Israel’s Law and Regulation After the Gas Discoveries

  • Sharon YadinEmail author


In 2016, the Israeli High Court of Justice (HCJ) delivered its most influential ruling on administrative regulation to date. Following the biggest natural gas discoveries in Israeli history, by a group of multinational energy corporations, the court was petitioned to rule on the legality of a regulatory agreement made between these corporations and the Israeli government. Issues covered in this agreement included pricing, exportation, taxation, timetables, corporate holdings, transportation, competition, investments, and regulatory stability. The HCJ’s important ruling on the legality of the gas agreement extensively discussed the regulatory functions of Israel’s administrative authorities, as well as the regulatory contract doctrine, which enables governmental regulators and private entities to engage in an enforceable agreement that stipulates the terms under which the private entity can operate in the market. This chapter analyzes this precedential ruling and its implications for business entities, regulators, and regulatory law. It shines a light on the circumstances leading up to the signing of the regulatory contract, taking the reader through the major legal landmarks in the regulation of natural gas in Israel, all pointing to the pressing corporate need for regulatory stability as the main rationale for the agreement.


Regulation Law Energy 


  1. Ayres, I., & Braithwaite, J. (1992). Responsive regulation: Transcending the deregulation debate. Oxford and New York: Oxford University Press.Google Scholar
  2. Bank of Israel. 2015. A response by the Bank of Israel to the outline draft for developing gas fields that were discovered in the Israeli economic waters (in Hebrew).Google Scholar
  3. Barak-Erez, D. (2005). The doctrine of legitimate expectations and the distinction between the reliance and expectation interests. European Public Law, 11(4), 583–602.Google Scholar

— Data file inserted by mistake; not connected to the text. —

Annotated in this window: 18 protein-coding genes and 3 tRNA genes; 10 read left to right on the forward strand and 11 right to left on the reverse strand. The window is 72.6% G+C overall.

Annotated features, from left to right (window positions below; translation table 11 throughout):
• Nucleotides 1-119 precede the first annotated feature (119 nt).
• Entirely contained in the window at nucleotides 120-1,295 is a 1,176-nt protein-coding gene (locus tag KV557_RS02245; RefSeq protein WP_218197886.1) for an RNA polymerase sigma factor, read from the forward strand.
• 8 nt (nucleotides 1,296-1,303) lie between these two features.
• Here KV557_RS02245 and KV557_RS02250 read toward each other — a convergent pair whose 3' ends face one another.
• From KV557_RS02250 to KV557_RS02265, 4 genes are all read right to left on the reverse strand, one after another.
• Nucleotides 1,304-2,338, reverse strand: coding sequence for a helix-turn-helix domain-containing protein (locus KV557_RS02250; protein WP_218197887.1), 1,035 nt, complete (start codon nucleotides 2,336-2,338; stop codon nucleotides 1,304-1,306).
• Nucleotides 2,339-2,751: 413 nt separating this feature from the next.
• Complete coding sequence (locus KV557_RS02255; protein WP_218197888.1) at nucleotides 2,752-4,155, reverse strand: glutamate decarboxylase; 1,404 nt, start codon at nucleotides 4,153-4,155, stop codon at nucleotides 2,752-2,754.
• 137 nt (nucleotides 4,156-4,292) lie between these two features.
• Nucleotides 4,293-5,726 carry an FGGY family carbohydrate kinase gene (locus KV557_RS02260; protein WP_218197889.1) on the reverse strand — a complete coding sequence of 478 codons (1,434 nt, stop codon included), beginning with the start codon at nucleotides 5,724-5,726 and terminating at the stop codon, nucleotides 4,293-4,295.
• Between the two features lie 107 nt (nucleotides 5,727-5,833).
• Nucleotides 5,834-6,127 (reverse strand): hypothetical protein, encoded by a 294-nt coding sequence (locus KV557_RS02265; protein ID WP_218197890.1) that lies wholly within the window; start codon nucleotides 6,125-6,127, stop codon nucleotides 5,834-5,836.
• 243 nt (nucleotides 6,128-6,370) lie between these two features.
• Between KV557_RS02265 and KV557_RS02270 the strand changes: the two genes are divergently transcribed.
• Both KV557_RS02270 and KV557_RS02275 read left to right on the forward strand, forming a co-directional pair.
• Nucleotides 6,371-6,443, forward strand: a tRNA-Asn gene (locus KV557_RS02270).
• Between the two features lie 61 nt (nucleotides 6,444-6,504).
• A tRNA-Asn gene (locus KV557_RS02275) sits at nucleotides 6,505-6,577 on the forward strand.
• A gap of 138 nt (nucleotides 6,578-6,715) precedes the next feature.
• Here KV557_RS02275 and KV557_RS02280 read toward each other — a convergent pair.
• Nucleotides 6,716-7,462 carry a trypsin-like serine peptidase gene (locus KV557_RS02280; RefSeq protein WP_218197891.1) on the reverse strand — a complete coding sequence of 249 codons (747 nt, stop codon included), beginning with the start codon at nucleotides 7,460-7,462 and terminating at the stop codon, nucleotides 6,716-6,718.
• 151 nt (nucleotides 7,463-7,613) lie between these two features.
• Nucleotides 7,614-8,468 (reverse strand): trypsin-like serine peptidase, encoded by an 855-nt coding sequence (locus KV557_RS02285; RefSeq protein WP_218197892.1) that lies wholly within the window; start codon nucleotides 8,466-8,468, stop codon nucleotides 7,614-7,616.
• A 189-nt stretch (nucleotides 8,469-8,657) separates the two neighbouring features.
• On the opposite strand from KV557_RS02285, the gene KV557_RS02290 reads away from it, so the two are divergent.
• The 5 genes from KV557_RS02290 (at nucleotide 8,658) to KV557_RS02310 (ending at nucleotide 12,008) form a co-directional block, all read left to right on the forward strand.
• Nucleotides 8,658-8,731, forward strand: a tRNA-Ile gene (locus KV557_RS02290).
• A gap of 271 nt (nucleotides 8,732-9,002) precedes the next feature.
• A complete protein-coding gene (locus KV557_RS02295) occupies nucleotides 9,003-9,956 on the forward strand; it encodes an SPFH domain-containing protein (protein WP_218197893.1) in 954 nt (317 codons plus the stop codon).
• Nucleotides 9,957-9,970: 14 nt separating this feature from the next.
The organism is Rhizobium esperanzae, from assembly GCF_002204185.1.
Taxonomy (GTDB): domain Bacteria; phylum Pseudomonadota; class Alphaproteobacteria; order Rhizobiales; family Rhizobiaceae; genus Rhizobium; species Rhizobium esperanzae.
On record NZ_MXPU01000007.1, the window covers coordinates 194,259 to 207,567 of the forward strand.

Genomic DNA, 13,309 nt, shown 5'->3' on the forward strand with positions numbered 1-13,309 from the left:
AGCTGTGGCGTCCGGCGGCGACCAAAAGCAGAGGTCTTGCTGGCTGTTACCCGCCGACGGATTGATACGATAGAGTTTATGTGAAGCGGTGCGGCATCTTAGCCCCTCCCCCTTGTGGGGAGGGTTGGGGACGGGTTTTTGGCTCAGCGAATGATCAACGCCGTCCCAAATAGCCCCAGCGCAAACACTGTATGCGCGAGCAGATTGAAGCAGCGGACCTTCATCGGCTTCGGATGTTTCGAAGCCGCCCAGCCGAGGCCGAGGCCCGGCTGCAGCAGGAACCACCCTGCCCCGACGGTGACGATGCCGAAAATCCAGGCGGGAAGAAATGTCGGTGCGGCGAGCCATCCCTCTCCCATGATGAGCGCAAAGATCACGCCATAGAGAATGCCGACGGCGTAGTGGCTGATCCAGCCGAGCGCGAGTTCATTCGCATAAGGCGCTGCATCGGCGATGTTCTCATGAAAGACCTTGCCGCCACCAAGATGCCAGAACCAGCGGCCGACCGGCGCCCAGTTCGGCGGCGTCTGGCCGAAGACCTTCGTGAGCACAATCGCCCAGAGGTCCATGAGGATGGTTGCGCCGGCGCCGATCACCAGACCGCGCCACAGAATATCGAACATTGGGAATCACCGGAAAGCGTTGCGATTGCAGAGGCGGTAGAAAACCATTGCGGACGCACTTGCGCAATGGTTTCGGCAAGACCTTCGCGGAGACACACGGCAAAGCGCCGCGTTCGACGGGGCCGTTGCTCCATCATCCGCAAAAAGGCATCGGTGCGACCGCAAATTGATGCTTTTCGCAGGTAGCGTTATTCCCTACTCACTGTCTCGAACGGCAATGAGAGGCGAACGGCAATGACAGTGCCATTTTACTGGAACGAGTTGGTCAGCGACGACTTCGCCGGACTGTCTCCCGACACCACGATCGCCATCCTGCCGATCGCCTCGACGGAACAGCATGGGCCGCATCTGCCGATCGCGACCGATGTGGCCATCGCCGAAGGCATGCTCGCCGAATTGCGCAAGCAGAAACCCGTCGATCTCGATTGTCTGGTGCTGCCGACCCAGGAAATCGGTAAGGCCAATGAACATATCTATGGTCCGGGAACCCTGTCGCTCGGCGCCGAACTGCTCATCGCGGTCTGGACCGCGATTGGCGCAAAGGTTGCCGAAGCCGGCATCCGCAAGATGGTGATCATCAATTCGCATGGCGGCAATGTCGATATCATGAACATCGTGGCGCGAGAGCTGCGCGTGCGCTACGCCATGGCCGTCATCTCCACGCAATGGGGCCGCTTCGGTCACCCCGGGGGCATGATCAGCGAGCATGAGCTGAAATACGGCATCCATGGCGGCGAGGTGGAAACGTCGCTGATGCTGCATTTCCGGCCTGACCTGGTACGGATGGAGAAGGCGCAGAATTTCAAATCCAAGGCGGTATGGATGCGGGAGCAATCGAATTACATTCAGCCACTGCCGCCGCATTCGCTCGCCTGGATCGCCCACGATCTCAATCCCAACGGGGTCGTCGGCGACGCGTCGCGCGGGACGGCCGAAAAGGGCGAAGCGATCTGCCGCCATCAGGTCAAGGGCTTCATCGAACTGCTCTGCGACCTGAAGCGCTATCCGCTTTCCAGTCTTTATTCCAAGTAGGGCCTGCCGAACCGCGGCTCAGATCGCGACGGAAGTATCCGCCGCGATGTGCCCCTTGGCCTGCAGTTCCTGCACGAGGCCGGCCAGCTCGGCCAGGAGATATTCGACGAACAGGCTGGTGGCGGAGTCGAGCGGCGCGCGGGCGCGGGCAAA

4. Bendor, A., & Yadin, S. (2019). Regulation and the Separation of Powers. Southern California Interdisciplinary Law Journal 28, 357.Google Scholar
  5. Cohen, E. (2018). Development of Israel’s natural gas resources: Political, security, and economic dimensions. Resources Policy, 57, 137–146.CrossRefGoogle Scholar
  6. Even, S., & Eran, O. (2014). The natural gas revolution in Israel. In S. Brom & A. Kurz (Eds.), Strategic survey for Israel 2013–2014. Tel Aviv: Institute for National Security Studies.Google Scholar
  7. Even, S. (2010). Israel’s natural gas resources: Economic and strategic significance. Institute for National Security Studies, 13(1), 7–20.Google Scholar
  8. Fischhendler, I., & Nathan, Daniel. (2014). In the name of energy security: The struggle over the exportation of Israeli natural gas. Energy Policy, 70, 152–162.CrossRefGoogle Scholar
  9. Frid de Vries, R. (2017). Stability shaken? Israeli High Court of Justice strikes down the stabilization clause in the Israeli government’s gas plan: HCJ 4374/15, the movement for quality government in Israel v Prime Minister, judgment, 27 March 2016. Journal of World Investment & Trade 18: 332–341.Google Scholar
  10. Galnoor, I. (2010). Public management in Israel: Development, structure, functions and reforms. Abingdon, Oxon: Routledge.CrossRefGoogle Scholar